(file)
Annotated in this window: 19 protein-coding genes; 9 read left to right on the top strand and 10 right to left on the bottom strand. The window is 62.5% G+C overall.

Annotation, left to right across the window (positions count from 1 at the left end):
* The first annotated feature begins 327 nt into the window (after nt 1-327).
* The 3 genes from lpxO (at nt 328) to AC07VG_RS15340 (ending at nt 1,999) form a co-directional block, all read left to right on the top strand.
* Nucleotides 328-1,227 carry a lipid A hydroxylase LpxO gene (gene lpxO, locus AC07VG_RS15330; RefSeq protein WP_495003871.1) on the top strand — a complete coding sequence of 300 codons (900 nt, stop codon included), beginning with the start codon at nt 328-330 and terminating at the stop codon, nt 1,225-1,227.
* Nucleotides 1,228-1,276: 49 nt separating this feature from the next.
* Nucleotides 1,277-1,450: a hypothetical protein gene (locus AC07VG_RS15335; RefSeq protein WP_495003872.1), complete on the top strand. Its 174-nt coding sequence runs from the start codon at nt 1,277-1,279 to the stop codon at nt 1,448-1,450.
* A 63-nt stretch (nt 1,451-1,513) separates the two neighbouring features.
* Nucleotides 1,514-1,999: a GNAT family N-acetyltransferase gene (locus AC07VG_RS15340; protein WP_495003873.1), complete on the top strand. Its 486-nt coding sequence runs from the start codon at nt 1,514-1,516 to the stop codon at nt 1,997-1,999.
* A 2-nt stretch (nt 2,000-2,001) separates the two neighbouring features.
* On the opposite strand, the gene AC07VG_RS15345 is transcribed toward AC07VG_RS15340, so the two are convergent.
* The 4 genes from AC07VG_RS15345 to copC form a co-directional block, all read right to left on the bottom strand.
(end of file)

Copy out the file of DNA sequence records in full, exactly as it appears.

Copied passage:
Annotated in this window: 19 protein-coding genes; 9 read left to right on the top strand and 10 right to left on the bottom strand. The window is 62.5% G+C overall.

Annotation, left to right across the window (positions count from 1 at the left end):
* The first annotated feature begins 327 nt into the window (after nt 1-327).
* The 3 genes from lpxO (at nt 328) to AC07VG_RS15340 (ending at nt 1,999) form a co-directional block, all read left to right on the top strand.
* Nucleotides 328-1,227 carry a lipid A hydroxylase LpxO gene (gene lpxO, locus AC07VG_RS15330; RefSeq protein WP_495003871.1) on the top strand — a complete coding sequence of 300 codons (900 nt, stop codon included), beginning with the start codon at nt 328-330 and terminating at the stop codon, nt 1,225-1,227.
* Nucleotides 1,228-1,276: 49 nt separating this feature from the next.
* Nucleotides 1,277-1,450: a hypothetical protein gene (locus AC07VG_RS15335; RefSeq protein WP_495003872.1), complete on the top strand. Its 174-nt coding sequence runs from the start codon at nt 1,277-1,279 to the stop codon at nt 1,448-1,450.
* A 63-nt stretch (nt 1,451-1,513) separates the two neighbouring features.
* Nucleotides 1,514-1,999: a GNAT family N-acetyltransferase gene (locus AC07VG_RS15340; protein WP_495003873.1), complete on the top strand. Its 486-nt coding sequence runs from the start codon at nt 1,514-1,516 to the stop codon at nt 1,997-1,999.
* A 2-nt stretch (nt 2,000-2,001) separates the two neighbouring features.
* On the opposite strand, the gene AC07VG_RS15345 is transcribed toward AC07VG_RS15340, so the two are convergent.
* The 4 genes from AC07VG_RS15345 to copC form a co-directional block, all read right to left on the bottom strand.